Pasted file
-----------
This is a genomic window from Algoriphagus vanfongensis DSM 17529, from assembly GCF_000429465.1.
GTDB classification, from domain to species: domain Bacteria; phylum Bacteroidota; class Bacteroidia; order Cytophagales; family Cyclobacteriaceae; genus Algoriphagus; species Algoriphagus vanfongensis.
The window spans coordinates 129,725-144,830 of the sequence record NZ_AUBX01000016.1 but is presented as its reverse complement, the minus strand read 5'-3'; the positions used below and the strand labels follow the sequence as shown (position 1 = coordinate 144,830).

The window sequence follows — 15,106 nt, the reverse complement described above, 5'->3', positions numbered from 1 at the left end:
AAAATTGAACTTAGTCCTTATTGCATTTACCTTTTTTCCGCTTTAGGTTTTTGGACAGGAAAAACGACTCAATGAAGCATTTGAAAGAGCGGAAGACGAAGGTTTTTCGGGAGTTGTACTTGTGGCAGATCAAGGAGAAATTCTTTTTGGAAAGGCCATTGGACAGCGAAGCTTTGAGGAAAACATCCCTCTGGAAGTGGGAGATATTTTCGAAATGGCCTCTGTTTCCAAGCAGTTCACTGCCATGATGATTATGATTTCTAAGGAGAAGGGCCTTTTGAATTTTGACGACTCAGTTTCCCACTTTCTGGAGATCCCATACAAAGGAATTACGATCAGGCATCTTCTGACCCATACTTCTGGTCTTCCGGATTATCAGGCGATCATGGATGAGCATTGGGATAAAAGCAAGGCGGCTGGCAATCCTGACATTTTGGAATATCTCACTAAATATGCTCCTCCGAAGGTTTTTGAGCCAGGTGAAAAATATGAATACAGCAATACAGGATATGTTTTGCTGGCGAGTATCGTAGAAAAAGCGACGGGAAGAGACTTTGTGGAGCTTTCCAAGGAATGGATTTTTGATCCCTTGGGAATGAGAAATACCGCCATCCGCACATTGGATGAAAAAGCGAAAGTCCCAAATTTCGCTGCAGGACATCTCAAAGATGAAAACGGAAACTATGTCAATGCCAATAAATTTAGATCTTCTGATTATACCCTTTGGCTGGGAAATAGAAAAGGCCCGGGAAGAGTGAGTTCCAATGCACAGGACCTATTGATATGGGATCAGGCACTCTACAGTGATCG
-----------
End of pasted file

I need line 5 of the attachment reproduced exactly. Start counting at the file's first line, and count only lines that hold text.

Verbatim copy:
AAAATTGAACTTAGTCCTTATTGCATTTACCTTTTTTCCGCTTTAGGTTTTTGGACAGGAAAAACGACTCAATGAAGCATTTGAAAGAGCGGAAGACGAAGGTTTTTCGGGAGTTGTACTTGTGGCAGATCAAGGAGAAATTCTTTTTGGAAAGGCCATTGGACAGCGAAGCTTTGAGGAAAACATCCCTCTGGAAGTGGGAGATATTTTCGAAATGGCCTCTGTTTCCAAGCAGTTCACTGCCATGATGATTATGATTTCTAAGGAGAAGGGCCTTTTGAATTTTGACGACTCAGTTTCCCACTTTCTGGAGATCCCATACAAAGGAATTACGATCAGGCATCTTCTGACCCATACTTCTGGTCTTCCGGATTATCAGGCGATCATGGATGAGCATTGGGATAAAAGCAAGGCGGCTGGCAATCCTGACATTTTGGAATATCTCACTAAATATGCTCCTCCGAAGGTTTTTGAGCCAGGTGAAAAATATGAATACAGCAATACAGGATATGTTTTGCTGGCGAGTATCGTAGAAAAAGCGACGGGAAGAGACTTTGTGGAGCTTTCCAAGGAATGGATTTTTGATCCCTTGGGAATGAGAAATACCGCCATCCGCACATTGGATGAAAAAGCGAAAGTCCCAAATTTCGCTGCAGGACATCTCAAAGATGAAAACGGAAACTATGTCAATGCCAATAAATTTAGATCTTCTGATTATACCCTTTGGCTGGGAAATAGAAAAGGCCCGGGAAGAGTGAGTTCCAATGCACAGGACCTATTGATATGGGATCAGGCACTCTACAGTGATCG